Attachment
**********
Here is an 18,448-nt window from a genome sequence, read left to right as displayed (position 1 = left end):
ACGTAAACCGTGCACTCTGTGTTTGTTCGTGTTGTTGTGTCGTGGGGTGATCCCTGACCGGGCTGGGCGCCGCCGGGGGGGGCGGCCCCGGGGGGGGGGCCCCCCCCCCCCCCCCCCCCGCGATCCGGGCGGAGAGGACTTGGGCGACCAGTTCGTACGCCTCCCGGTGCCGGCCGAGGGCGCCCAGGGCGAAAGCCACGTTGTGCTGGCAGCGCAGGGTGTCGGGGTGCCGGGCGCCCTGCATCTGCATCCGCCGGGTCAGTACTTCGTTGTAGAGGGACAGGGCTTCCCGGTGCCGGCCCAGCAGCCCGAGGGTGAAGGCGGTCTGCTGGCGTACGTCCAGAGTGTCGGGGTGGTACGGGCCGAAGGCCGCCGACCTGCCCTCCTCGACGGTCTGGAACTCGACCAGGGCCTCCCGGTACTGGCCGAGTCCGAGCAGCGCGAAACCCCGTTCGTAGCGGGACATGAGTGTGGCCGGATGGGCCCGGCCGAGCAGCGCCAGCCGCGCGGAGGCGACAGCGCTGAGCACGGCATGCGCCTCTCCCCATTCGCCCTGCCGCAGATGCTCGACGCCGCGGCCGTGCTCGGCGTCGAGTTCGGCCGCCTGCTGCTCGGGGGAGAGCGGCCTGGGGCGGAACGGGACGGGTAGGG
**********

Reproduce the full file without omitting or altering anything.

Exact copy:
Here is an 18,448-nt window from a genome sequence, read left to right as displayed (position 1 = left end):
ACGTAAACCGTGCACTCTGTGTTTGTTCGTGTTGTTGTGTCGTGGGGTGATCCCTGACCGGGCTGGGCGCCGCCGGGGGGGGCGGCCCCGGGGGGGGGGCCCCCCCCCCCCCCCCCCCCGCGATCCGGGCGGAGAGGACTTGGGCGACCAGTTCGTACGCCTCCCGGTGCCGGCCGAGGGCGCCCAGGGCGAAAGCCACGTTGTGCTGGCAGCGCAGGGTGTCGGGGTGCCGGGCGCCCTGCATCTGCATCCGCCGGGTCAGTACTTCGTTGTAGAGGGACAGGGCTTCCCGGTGCCGGCCCAGCAGCCCGAGGGTGAAGGCGGTCTGCTGGCGTACGTCCAGAGTGTCGGGGTGGTACGGGCCGAAGGCCGCCGACCTGCCCTCCTCGACGGTCTGGAACTCGACCAGGGCCTCCCGGTACTGGCCGAGTCCGAGCAGCGCGAAACCCCGTTCGTAGCGGGACATGAGTGTGGCCGGATGGGCCCGGCCGAGCAGCGCCAGCCGCGCGGAGGCGACAGCGCTGAGCACGGCATGCGCCTCTCCCCATTCGCCCTGCCGCAGATGCTCGACGCCGCGGCCGTGCTCGGCGTCGAGTTCGGCCGCCTGCTGCTCGGGGGAGAGCGGCCTGGGGCGGAACGGGACGGGTAGGG